A component has been identified by researchers in Umeå as a novel regulator of the immune system. It acts as a molecular switch to deactivate the innate immune system and has the ability to prevent certain diseases caused by an excessive activation of the immune system. This is shown in a new doctoral thesis at Umeå University, Sweden.
"It is an important milestone in the understanding of how our immune system works and how its response can be controlled to prevent inflammatory diseases," says Swarupa Panda, Ph.D. Student at the Department of Molecular Biology at Umeå University.
In her doctoral thesis, Swarupa Panda identified a key component of the Ubiquitin system that regulates the immune system hence prevent the development of various disorders including inflammatory diseases and cancer.
The immune system is crucial for our survival. Our innate immune system is activated when the body needs to protect itself against pathogenic organisms, such as bacteria and viruses, or heal injured tissue. In some people, the immune system overreacts, which can cause chronic inflammatory diseases and cancer.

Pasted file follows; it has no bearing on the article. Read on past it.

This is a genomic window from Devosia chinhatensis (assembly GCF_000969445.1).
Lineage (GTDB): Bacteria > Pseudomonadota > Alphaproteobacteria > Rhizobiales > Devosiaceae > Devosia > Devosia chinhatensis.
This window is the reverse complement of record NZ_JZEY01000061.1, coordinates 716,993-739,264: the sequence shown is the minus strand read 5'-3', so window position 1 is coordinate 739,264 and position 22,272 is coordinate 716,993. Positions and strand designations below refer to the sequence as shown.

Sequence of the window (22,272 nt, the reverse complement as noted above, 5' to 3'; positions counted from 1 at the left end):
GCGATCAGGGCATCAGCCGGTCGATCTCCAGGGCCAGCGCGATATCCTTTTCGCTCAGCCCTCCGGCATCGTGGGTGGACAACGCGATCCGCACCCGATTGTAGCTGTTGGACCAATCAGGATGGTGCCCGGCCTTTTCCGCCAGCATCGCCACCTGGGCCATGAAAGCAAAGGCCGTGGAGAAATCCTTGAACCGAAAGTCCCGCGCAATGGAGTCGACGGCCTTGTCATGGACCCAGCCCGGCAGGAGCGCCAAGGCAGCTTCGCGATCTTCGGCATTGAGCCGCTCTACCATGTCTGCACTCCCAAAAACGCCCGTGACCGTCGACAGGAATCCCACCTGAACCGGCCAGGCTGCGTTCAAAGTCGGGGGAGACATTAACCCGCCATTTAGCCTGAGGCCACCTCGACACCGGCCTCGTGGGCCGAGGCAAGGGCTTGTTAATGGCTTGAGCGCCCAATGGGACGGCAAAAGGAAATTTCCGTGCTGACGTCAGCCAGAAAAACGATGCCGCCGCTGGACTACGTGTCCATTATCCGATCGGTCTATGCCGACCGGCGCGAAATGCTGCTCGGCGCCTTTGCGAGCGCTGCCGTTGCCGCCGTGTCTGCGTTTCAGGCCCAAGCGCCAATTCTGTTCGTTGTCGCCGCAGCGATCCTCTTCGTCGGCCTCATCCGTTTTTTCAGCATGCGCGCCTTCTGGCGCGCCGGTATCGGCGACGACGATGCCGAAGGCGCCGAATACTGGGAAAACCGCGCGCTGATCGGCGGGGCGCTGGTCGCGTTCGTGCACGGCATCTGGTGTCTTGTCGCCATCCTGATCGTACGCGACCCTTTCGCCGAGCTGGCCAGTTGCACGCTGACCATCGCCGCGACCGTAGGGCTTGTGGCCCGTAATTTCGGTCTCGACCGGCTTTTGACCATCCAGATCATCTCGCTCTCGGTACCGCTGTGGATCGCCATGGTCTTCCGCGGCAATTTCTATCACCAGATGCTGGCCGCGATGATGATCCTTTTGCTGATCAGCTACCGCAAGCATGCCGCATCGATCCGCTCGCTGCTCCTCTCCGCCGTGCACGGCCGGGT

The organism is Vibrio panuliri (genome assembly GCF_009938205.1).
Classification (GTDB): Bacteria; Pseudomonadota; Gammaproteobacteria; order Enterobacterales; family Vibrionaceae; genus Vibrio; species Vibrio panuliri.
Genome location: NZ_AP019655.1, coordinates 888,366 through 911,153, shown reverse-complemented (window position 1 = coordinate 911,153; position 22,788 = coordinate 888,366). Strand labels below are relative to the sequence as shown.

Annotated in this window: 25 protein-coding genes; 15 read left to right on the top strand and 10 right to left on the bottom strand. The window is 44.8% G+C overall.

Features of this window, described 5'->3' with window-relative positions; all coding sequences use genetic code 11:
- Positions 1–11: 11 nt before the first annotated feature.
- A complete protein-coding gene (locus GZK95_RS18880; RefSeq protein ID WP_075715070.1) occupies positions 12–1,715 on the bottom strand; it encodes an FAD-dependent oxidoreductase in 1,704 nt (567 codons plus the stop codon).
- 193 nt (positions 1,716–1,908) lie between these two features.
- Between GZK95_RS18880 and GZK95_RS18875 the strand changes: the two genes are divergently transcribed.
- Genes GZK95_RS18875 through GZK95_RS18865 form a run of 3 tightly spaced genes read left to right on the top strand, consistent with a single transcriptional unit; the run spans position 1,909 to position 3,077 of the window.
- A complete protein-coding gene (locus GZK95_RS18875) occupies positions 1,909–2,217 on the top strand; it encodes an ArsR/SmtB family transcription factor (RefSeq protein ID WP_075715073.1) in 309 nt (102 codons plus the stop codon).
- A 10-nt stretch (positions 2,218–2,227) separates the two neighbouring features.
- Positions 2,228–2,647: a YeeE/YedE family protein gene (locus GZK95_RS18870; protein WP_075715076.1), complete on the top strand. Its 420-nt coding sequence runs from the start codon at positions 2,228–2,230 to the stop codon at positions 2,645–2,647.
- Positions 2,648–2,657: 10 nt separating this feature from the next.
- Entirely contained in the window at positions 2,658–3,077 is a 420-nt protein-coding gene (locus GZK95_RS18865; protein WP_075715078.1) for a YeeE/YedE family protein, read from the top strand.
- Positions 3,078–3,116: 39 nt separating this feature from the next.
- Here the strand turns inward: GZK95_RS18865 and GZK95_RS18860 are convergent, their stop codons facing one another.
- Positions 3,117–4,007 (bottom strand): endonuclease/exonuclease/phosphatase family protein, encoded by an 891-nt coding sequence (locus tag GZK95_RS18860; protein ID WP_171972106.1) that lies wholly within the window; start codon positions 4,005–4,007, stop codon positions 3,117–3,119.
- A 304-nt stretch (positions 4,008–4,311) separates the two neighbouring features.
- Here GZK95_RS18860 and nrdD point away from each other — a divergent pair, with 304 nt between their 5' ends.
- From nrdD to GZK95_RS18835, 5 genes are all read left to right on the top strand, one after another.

When searching for genes that control and regulate the immune system, the research team of Dr. Nelson O. Gekara with Ph.D.-student Swarupa Panda identified MYSM1, a component of the ubiquitin system, as a key regulator that stops excessive inflammation. They found that this molecule acts as a "rheostat" which in response to innate immune stimuli is turned in an "on and off" manner to restore immune homeostasis.
MYSM1 was previously known for its function within the cell nucleus. In her thesis, Swarupa Panda reported its cytoplasmic function. In response to infection and inflammation, MYSM1 rapidly accumulates in the cytoplasm where it, inactivates the major immune signaling pathways and prevent the immune system from attacking own tissue. They also found that once has done its job, MYSM1 is rapidly degraded from the cytosol to prevent sustained immune suppression.
Emerging evidence indicate that MYSM1 is also a tumor suppressor. Further studies are underway to elucidate its mechanisms and how this could be applied.
"This emphasizes the importance of MYSM1 as a high value molecular target for future anti-inflammatory and anti-tumor therapies," adds Swarupa Panda.
The discovery has been published in the scientific journals Immunity and Nature communications.
Provided by Umea University